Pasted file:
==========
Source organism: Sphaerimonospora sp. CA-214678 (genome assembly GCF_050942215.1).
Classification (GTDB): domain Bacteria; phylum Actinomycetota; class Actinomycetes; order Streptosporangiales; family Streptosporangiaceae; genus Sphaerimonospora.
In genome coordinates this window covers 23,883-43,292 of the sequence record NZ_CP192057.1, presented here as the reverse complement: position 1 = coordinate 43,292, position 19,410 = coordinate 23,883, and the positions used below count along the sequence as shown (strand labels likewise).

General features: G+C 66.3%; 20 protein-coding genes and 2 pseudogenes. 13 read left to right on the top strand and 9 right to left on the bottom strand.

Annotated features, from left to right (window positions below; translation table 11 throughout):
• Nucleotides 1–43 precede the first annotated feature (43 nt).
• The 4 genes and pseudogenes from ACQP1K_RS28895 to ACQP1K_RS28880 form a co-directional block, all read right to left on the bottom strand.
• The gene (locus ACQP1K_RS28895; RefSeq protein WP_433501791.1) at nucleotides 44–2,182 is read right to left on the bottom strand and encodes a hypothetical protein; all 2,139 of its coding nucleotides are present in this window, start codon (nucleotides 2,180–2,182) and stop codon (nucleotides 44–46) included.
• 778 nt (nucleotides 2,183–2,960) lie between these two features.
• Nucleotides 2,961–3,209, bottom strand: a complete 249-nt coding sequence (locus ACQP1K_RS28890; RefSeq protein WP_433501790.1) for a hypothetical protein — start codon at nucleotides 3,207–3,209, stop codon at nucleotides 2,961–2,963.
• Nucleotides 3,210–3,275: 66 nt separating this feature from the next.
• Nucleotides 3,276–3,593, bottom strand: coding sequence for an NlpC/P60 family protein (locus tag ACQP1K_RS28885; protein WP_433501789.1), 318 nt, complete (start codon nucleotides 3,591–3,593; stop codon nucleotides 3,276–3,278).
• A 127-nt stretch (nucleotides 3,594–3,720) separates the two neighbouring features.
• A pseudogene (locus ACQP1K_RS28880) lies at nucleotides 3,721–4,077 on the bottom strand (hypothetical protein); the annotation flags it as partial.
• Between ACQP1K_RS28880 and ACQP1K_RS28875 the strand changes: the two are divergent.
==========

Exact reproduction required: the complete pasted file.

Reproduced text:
Source organism: Sphaerimonospora sp. CA-214678 (genome assembly GCF_050942215.1).
Classification (GTDB): domain Bacteria; phylum Actinomycetota; class Actinomycetes; order Streptosporangiales; family Streptosporangiaceae; genus Sphaerimonospora.
In genome coordinates this window covers 23,883-43,292 of the sequence record NZ_CP192057.1, presented here as the reverse complement: position 1 = coordinate 43,292, position 19,410 = coordinate 23,883, and the positions used below count along the sequence as shown (strand labels likewise).

General features: G+C 66.3%; 20 protein-coding genes and 2 pseudogenes. 13 read left to right on the top strand and 9 right to left on the bottom strand.

Annotated features, from left to right (window positions below; translation table 11 throughout):
• Nucleotides 1–43 precede the first annotated feature (43 nt).
• The 4 genes and pseudogenes from ACQP1K_RS28895 to ACQP1K_RS28880 form a co-directional block, all read right to left on the bottom strand.
• The gene (locus ACQP1K_RS28895; RefSeq protein WP_433501791.1) at nucleotides 44–2,182 is read right to left on the bottom strand and encodes a hypothetical protein; all 2,139 of its coding nucleotides are present in this window, start codon (nucleotides 2,180–2,182) and stop codon (nucleotides 44–46) included.
• 778 nt (nucleotides 2,183–2,960) lie between these two features.
• Nucleotides 2,961–3,209, bottom strand: a complete 249-nt coding sequence (locus ACQP1K_RS28890; RefSeq protein WP_433501790.1) for a hypothetical protein — start codon at nucleotides 3,207–3,209, stop codon at nucleotides 2,961–2,963.
• Nucleotides 3,210–3,275: 66 nt separating this feature from the next.
• Nucleotides 3,276–3,593, bottom strand: coding sequence for an NlpC/P60 family protein (locus tag ACQP1K_RS28885; protein WP_433501789.1), 318 nt, complete (start codon nucleotides 3,591–3,593; stop codon nucleotides 3,276–3,278).
• A 127-nt stretch (nucleotides 3,594–3,720) separates the two neighbouring features.
• A pseudogene (locus ACQP1K_RS28880) lies at nucleotides 3,721–4,077 on the bottom strand (hypothetical protein); the annotation flags it as partial.
• Between ACQP1K_RS28880 and ACQP1K_RS28875 the strand changes: the two are divergent.